TRIPOLI (Reuters) - War crimes prosecutor Luis Moreno-Ocampo arrived in Tripoli on Wednesday to continue investigating charges against Muammar Gaddafi's detained son, Saif al-Islam, sought for trial by the International Criminal Court (ICC).
The Hague-based court issued an arrest warrant for Saif al-Islam last year, after prosecutors accused him and others of involvement in the killing of protesters during the revolt that eventually toppled his father.
However Libya has insisted he will be tried in his home country, despite having still been unable to prize him out of the hands of the militia fighters who caught him in the southern desert in November. Saif al-Islam remains in a secret location in the western town of Zintan.
Upon arrival at Tripoli airport, Moreno-Ocampo told reporters: "I'm here because I am still investigating crimes."
Asked whether a potential deal was being brokered with the Libyan government about trying Saif al-Islam in Libya under the supervision of the ICC, he said: "I am a prosecutor at the ICC, I don't make deals. We apply the law.
"The judges of ICC ordered (Libya) to surrender Saif. The Libyan government says they will challenge the admissibility of the case before the end of April and then the judges will decide."
The ICC this month rejected Libya's request to postpone handing over Saif al-Islam to face war crimes charges. The court ordered Tripoli to "comply with its obligations to enforce the warrant of arrest" and surrender him without delay. Libya has appealed the decision.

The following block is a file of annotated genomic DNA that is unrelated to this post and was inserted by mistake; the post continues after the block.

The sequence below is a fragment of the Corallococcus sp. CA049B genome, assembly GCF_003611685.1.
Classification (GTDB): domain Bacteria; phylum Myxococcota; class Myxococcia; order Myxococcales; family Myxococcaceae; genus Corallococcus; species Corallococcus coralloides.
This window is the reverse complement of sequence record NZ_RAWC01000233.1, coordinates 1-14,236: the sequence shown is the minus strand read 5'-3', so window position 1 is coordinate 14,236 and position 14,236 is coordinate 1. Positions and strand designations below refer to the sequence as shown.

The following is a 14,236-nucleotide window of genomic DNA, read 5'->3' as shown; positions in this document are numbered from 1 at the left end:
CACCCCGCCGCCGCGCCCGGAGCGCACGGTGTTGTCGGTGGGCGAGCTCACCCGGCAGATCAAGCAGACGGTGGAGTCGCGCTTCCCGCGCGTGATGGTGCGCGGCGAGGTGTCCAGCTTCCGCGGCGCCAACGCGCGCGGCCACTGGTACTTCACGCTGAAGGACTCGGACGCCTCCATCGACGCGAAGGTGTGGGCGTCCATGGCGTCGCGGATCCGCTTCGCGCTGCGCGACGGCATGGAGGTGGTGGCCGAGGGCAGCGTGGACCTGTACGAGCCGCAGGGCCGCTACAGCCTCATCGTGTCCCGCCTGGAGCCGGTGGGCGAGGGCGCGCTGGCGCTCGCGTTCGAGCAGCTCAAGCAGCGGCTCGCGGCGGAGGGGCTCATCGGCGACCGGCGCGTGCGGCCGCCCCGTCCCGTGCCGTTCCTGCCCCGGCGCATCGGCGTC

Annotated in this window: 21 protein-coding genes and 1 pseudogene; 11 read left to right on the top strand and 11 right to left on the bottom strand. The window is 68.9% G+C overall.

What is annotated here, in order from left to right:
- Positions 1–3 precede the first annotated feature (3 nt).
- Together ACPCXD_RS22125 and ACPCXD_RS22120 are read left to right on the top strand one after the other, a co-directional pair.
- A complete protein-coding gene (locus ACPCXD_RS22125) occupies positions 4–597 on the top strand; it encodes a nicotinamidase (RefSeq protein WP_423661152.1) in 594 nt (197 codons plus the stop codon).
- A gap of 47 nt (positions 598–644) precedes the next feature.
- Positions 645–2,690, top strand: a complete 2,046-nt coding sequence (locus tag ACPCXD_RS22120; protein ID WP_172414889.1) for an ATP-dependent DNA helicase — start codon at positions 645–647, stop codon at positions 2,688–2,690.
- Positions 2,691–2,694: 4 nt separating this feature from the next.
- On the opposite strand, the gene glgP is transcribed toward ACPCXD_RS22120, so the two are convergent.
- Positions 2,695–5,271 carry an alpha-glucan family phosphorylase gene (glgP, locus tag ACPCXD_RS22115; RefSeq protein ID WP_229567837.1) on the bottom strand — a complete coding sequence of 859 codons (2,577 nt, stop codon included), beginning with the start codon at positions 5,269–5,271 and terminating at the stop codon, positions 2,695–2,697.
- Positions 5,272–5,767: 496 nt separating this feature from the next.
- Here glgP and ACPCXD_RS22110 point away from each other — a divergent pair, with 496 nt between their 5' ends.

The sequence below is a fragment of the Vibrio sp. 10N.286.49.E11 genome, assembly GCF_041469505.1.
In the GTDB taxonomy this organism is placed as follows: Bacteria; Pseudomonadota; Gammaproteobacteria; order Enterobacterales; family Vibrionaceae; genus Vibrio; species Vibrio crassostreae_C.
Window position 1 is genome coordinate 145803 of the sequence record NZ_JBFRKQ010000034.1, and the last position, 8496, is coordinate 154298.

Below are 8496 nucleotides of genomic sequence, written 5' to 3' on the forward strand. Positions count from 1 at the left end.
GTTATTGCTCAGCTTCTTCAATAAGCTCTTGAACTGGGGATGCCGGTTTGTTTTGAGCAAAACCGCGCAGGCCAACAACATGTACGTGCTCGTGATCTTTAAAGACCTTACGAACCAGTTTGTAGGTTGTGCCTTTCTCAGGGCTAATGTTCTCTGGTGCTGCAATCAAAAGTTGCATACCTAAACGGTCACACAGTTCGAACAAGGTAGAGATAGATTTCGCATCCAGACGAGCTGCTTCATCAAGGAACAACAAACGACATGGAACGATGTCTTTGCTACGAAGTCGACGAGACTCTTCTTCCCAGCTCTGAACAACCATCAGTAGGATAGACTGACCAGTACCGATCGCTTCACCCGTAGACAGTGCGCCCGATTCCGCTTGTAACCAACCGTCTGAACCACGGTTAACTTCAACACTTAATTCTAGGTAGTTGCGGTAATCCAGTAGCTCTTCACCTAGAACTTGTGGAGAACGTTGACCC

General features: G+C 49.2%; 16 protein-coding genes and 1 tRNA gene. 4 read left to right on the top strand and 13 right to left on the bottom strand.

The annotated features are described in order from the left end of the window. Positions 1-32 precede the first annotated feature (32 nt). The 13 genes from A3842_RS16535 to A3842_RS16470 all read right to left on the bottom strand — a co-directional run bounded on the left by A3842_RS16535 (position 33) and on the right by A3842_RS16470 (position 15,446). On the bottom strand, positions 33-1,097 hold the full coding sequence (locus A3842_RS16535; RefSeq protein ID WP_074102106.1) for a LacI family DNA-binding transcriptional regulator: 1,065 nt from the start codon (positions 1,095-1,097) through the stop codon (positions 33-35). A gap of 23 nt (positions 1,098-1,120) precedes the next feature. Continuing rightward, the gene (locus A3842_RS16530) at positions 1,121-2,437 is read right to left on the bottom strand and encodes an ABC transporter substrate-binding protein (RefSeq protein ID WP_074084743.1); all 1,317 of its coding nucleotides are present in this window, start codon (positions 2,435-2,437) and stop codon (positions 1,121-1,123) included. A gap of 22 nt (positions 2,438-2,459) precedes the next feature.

A U.N. Security Council Resolution obliges Libya to cooperate with the court, the ICC says, and Tripoli's failure to hand him over could result in it being reported to the Council.
Ahmed al-Jehani, the Libyan lawyer in charge of the case and who liaises between the Libyan government and the ICC, said last week the Zintan fighters who captured and hold Saif al-Islam want him tried locally.
Libya's government wants to transfer him to the capital and put him on trial there. He faces the death penalty if found guilty by a Libyan court but a prison term if convicted by the ICC.
Moreno-Ocampo said he would also travel to the coastal city of Misrata during his trip to Libya.
"I am going to Misrata ... because we have a mandate to investigate all the crimes committed here so we have to see what Libya is investigating."
Former rebel fighters in Misrata are holding some Gaddafi aides in prisons but it was not immediately clear what Moreno-Ocampo planned to visit while in the city, which lies east of the capital.
(Reporting by Taha Zargoun; Writing by Marie-Louise Gumuchian; Editing by Robin Pomeroy)